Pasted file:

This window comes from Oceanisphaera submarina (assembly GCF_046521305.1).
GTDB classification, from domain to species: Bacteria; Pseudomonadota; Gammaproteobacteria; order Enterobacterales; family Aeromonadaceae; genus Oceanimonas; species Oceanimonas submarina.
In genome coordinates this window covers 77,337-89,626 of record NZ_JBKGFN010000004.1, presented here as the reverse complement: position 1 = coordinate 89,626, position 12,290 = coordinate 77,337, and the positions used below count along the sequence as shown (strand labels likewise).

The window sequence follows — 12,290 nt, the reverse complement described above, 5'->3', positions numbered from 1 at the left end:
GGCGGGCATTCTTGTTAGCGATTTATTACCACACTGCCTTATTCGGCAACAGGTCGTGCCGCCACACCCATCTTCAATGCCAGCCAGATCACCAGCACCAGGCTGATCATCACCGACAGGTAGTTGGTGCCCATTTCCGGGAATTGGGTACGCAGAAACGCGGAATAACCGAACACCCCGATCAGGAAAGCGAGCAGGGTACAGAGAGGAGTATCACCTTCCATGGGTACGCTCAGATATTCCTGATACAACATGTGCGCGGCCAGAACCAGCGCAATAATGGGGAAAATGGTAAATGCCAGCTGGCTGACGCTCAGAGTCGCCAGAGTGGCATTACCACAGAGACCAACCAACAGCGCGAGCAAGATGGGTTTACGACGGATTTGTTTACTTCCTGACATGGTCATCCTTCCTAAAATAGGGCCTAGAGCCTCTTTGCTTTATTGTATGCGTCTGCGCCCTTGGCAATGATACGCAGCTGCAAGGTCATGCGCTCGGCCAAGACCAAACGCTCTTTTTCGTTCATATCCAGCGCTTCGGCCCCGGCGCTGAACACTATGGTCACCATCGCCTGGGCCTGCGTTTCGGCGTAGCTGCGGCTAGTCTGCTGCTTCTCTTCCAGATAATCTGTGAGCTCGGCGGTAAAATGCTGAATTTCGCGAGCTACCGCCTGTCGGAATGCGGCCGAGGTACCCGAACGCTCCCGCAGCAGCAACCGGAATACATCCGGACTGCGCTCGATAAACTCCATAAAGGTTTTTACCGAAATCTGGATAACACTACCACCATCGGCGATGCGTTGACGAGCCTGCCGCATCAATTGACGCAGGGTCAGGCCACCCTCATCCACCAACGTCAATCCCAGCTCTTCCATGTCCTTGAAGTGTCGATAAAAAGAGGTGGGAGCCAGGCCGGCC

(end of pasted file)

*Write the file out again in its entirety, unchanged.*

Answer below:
This window comes from Oceanisphaera submarina (assembly GCF_046521305.1).
GTDB classification, from domain to species: Bacteria; Pseudomonadota; Gammaproteobacteria; order Enterobacterales; family Aeromonadaceae; genus Oceanimonas; species Oceanimonas submarina.
In genome coordinates this window covers 77,337-89,626 of record NZ_JBKGFN010000004.1, presented here as the reverse complement: position 1 = coordinate 89,626, position 12,290 = coordinate 77,337, and the positions used below count along the sequence as shown (strand labels likewise).

The window sequence follows — 12,290 nt, the reverse complement described above, 5'->3', positions numbered from 1 at the left end:
GGCGGGCATTCTTGTTAGCGATTTATTACCACACTGCCTTATTCGGCAACAGGTCGTGCCGCCACACCCATCTTCAATGCCAGCCAGATCACCAGCACCAGGCTGATCATCACCGACAGGTAGTTGGTGCCCATTTCCGGGAATTGGGTACGCAGAAACGCGGAATAACCGAACACCCCGATCAGGAAAGCGAGCAGGGTACAGAGAGGAGTATCACCTTCCATGGGTACGCTCAGATATTCCTGATACAACATGTGCGCGGCCAGAACCAGCGCAATAATGGGGAAAATGGTAAATGCCAGCTGGCTGACGCTCAGAGTCGCCAGAGTGGCATTACCACAGAGACCAACCAACAGCGCGAGCAAGATGGGTTTACGACGGATTTGTTTACTTCCTGACATGGTCATCCTTCCTAAAATAGGGCCTAGAGCCTCTTTGCTTTATTGTATGCGTCTGCGCCCTTGGCAATGATACGCAGCTGCAAGGTCATGCGCTCGGCCAAGACCAAACGCTCTTTTTCGTTCATATCCAGCGCTTCGGCCCCGGCGCTGAACACTATGGTCACCATCGCCTGGGCCTGCGTTTCGGCGTAGCTGCGGCTAGTCTGCTGCTTCTCTTCCAGATAATCTGTGAGCTCGGCGGTAAAATGCTGAATTTCGCGAGCTACCGCCTGTCGGAATGCGGCCGAGGTACCCGAACGCTCCCGCAGCAGCAACCGGAATACATCCGGACTGCGCTCGATAAACTCCATAAAGGTTTTTACCGAAATCTGGATAACACTACCACCATCGGCGATGCGTTGACGAGCCTGCCGCATCAATTGACGCAGGGTCAGGCCACCCTCATCCACCAACGTCAATCCCAGCTCTTCCATGTCCTTGAAGTGTCGATAAAAAGAGGTGGGAGCCAGGCCGGCC